Proponents of battling climate change often use a series of techniques to inform the public and spotlight what they see as one of the planet’s most pressing matters, including films, public service announcements and advertising campaigns. Video messages can now be included on the list of tools that are used as well, said Alice.

“We live in a very image-conscious world,” Alice, who studied psychology at Loyola Marymount University, noted. “If an image comes from an emotive place, it can be very powerful.”

“The Big One” is an anthem to the perils of ignoring global warming as well as a statement about the planet’s beauty. It features striking images of sandy beaches, sunsets and cascading waterfalls, juxtaposed with power plants belching flames toward the sky, melting icecaps and rising ocean levels.

Fraser agrees with Alice regarding imagery, and credited Donaldson with interweaving sharp graphics with his lyrics.

“Visuals can make a message even stronger, because now all of your senses can be impacted,” Fraser said. “Eric’s visuals really brought that out. He was able to incorporate that with the song.”

Bean says that as the conference goes on, the opportunity for more people worldwide to see the video could increase.

“The awareness among the mass population is going to grow during the conference, because that’s when it will be in the news every day,” Bean said. “So that’s when people might start actually Googling it or looking it up on Facebook, and that’s when we expect more people to see the video.”

Lisa Jackson, head of the U.S. Environmental Protection Agency, told the Associated Press on the first day of the conference that her agency is obligated to make efforts to reduce greenhouse pollutants under the Clean Water Act.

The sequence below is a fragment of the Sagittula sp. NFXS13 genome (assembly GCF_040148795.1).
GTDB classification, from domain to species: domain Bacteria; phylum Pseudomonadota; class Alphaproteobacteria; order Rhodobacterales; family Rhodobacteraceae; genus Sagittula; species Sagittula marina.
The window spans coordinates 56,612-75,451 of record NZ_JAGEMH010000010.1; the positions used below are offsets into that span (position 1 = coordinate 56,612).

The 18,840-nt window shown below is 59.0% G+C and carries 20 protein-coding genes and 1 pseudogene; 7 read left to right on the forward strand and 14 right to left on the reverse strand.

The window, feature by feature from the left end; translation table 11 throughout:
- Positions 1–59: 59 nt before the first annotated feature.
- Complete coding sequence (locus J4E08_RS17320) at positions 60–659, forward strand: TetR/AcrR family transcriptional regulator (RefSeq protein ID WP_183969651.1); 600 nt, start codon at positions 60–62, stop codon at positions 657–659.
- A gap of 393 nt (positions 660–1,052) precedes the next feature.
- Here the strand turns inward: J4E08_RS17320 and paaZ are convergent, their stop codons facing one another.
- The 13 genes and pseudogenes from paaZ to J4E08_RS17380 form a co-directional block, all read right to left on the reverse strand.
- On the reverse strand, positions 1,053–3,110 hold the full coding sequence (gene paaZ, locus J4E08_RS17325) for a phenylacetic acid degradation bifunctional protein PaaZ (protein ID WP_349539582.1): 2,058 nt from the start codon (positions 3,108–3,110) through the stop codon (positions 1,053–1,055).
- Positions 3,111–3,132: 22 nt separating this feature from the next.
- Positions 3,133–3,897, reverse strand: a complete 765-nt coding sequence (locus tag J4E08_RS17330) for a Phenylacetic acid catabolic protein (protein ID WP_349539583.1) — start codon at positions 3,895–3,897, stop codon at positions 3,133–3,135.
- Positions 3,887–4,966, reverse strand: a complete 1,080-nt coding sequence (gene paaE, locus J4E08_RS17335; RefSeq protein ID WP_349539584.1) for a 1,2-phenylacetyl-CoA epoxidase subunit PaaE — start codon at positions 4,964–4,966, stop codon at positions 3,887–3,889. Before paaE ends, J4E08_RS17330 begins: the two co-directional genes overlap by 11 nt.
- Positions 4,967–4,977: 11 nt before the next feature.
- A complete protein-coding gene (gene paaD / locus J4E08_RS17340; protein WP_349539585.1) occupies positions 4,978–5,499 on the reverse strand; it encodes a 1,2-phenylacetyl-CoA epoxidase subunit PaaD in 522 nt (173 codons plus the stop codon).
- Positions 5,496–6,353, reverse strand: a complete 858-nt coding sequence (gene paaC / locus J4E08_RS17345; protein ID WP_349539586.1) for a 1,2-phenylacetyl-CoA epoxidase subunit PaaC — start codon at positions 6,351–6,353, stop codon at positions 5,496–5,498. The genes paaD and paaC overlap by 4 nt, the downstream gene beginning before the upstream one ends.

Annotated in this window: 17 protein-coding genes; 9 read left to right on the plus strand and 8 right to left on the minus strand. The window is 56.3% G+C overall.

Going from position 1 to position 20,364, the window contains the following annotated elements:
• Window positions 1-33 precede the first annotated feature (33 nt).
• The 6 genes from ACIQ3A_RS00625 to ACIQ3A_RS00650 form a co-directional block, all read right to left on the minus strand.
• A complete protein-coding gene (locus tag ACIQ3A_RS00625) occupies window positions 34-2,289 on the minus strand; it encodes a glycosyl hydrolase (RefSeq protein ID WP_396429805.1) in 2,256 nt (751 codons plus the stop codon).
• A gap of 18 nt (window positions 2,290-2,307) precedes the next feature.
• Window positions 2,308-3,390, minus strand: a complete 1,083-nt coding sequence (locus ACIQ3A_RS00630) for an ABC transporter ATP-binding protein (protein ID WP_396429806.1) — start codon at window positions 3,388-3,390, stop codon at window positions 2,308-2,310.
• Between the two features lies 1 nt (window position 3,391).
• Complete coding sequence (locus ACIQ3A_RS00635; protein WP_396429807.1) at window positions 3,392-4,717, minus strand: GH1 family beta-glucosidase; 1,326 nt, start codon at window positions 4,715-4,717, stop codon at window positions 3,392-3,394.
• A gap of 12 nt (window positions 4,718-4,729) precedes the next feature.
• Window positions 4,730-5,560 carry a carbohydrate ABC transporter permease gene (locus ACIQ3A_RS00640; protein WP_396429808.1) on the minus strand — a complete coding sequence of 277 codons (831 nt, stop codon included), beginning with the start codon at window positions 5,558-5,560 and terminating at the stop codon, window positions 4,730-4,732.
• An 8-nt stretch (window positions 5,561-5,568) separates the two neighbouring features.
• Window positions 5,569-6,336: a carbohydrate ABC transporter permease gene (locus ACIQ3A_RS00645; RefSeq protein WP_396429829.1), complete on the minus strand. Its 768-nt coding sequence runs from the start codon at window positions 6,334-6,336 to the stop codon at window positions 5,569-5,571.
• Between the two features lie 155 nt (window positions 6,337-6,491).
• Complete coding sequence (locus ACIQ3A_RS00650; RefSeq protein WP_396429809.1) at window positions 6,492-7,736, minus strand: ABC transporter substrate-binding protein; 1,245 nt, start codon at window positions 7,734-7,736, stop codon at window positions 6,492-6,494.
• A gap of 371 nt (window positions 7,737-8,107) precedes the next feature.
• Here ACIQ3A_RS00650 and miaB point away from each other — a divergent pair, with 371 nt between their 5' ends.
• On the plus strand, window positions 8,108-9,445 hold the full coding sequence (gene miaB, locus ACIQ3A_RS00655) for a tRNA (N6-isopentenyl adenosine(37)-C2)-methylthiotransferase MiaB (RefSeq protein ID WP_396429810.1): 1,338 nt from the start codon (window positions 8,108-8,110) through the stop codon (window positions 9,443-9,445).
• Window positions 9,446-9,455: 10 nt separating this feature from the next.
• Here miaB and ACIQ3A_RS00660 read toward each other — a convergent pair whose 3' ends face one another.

“These long-overdue findings cement 2009’s place in history as the year when the United States government began addressing the challenge of greenhouse gas pollution,” Jackson said.

Jackson’s statement was music to Fraser’s ears.

“That is very welcome news,” he said.

Both Bean and Donaldson say that as Venice residents, there is an added awareness to the plight of the environment due to the proximity of the ocean and the community’s history of environmental activism, which has spanned several decades.

“I think that generally speaking most of the people on the Westside, including Venice, are probably more open to this kind of message,” Donaldson said. “I think that in communities where the environment and the community meets, there’s probably a greater awareness.”

Bean says that growing up in California has made things like recycling almost second-hand to him.

“(Recycling) also keeps the cost of aluminum down,” he said.

Alice concurs.

“You can’t live near the ocean without being affected,” she said.

Donaldson said while he has his own personal beliefs on global warming, he is not trying to sway anyone with the music video.

“As a filmmaker, my job is to put this out there and let you make the decision,” he stressed. “I’m not trying to sell anything to you. I’m taking someone else’s words and putting music to it.”

The filmmaker says that learning how Fraser overcame a number of tragedies in his life and is now a full-fledged activist was a key factor in his participation in the video project.

“He’s a very kind man who has had to overcome a lot, and he’s doing it,” Donaldson said. “It’s been very inspirational for me.”

The video can be viewed at “This Is the Big One” Youtube link at v=63qIoGpnr18/.